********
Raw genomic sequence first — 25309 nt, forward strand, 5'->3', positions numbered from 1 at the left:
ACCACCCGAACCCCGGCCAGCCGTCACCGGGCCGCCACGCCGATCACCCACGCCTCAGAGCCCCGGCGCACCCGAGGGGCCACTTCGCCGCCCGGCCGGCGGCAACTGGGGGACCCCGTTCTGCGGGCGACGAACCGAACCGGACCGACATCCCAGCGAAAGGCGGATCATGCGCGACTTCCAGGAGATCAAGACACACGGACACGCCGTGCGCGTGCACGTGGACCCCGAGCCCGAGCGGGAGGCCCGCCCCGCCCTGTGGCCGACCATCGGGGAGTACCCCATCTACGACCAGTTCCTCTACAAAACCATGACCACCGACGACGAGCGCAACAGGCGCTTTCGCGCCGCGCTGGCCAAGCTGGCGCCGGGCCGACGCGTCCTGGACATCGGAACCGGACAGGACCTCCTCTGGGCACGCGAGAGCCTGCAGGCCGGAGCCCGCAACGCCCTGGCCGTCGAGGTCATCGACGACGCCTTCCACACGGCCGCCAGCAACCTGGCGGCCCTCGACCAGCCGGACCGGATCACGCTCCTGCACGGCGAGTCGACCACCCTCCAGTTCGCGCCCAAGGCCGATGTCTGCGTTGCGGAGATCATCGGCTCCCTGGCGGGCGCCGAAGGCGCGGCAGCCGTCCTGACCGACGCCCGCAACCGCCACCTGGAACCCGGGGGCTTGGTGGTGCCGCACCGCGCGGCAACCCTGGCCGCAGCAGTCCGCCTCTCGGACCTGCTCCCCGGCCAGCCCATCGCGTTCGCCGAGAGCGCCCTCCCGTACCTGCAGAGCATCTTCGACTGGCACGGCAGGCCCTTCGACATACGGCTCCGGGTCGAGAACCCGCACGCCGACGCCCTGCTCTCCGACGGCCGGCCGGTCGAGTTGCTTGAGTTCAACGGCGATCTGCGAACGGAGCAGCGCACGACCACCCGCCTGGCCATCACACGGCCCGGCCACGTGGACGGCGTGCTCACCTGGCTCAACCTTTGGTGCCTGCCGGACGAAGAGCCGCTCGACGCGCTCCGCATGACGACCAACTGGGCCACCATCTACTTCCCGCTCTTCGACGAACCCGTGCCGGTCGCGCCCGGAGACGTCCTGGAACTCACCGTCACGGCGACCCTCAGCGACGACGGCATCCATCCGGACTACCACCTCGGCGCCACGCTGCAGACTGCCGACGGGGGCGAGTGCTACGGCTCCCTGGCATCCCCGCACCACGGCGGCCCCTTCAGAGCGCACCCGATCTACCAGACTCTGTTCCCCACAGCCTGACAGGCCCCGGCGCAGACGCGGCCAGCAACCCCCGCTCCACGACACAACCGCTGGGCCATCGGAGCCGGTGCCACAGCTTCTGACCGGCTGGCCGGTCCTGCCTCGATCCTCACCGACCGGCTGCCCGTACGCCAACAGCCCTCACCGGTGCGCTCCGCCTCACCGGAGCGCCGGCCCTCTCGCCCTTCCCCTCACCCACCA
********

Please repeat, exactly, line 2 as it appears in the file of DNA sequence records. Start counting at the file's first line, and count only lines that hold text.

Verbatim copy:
ACCACCCGAACCCCGGCCAGCCGTCACCGGGCCGCCACGCCGATCACCCACGCCTCAGAGCCCCGGCGCACCCGAGGGGCCACTTCGCCGCCCGGCCGGCGGCAACTGGGGGACCCCGTTCTGCGGGCGACGAACCGAACCGGACCGACATCCCAGCGAAAGGCGGATCATGCGCGACTTCCAGGAGATCAAGACACACGGACACGCCGTGCGCGTGCACGTGGACCCCGAGCCCGAGCGGGAGGCCCGCCCCGCCCTGTGGCCGACCATCGGGGAGTACCCCATCTACGACCAGTTCCTCTACAAAACCATGACCACCGACGACGAGCGCAACAGGCGCTTTCGCGCCGCGCTGGCCAAGCTGGCGCCGGGCCGACGCGTCCTGGACATCGGAACCGGACAGGACCTCCTCTGGGCACGCGAGAGCCTGCAGGCCGGAGCCCGCAACGCCCTGGCCGTCGAGGTCATCGACGACGCCTTCCACACGGCCGCCAGCAACCTGGCGGCCCTCGACCAGCCGGACCGGATCACGCTCCTGCACGGCGAGTCGACCACCCTCCAGTTCGCGCCCAAGGCCGATGTCTGCGTTGCGGAGATCATCGGCTCCCTGGCGGGCGCCGAAGGCGCGGCAGCCGTCCTGACCGACGCCCGCAACCGCCACCTGGAACCCGGGGGCTTGGTGGTGCCGCACCGCGCGGCAACCCTGGCCGCAGCAGTCCGCCTCTCGGACCTGCTCCCCGGCCAGCCCATCGCGTTCGCCGAGAGCGCCCTCCCGTACCTGCAGAGCATCTTCGACTGGCACGGCAGGCCCTTCGACATACGGCTCCGGGTCGAGAACCCGCACGCCGACGCCCTGCTCTCCGACGGCCGGCCGGTCGAGTTGCTTGAGTTCAACGGCGATCTGCGAACGGAGCAGCGCACGACCACCCGCCTGGCCATCACACGGCCCGGCCACGTGGACGGCGTGCTCACCTGGCTCAACCTTTGGTGCCTGCCGGACGAAGAGCCGCTCGACGCGCTCCGCATGACGACCAACTGGGCCACCATCTACTTCCCGCTCTTCGACGAACCCGTGCCGGTCGCGCCCGGAGACGTCCTGGAACTCACCGTCACGGCGACCCTCAGCGACGACGGCATCCATCCGGACTACCACCTCGGCGCCACGCTGCAGACTGCCGACGGGGGCGAGTGCTACGGCTCCCTGGCATCCCCGCACCACGGCGGCCCCTTCAGAGCGCACCCGATCTACCAGACTCTGTTCCCCACAGCCTGACAGGCCCCGGCGCAGACGCGGCCAGCAACCCCCGCTCCACGACACAACCGCTGGGCCATCGGAGCCGGTGCCACAGCTTCTGACCGGCTGGCCGGTCCTGCCTCGATCCTCACCGACCGGCTGCCCGTACGCCAACAGCCCTCACCGGTGCGCTCCGCCTCACCGGAGCGCCGGCCCTCTCGCCCTTCCCCTCACCCACCA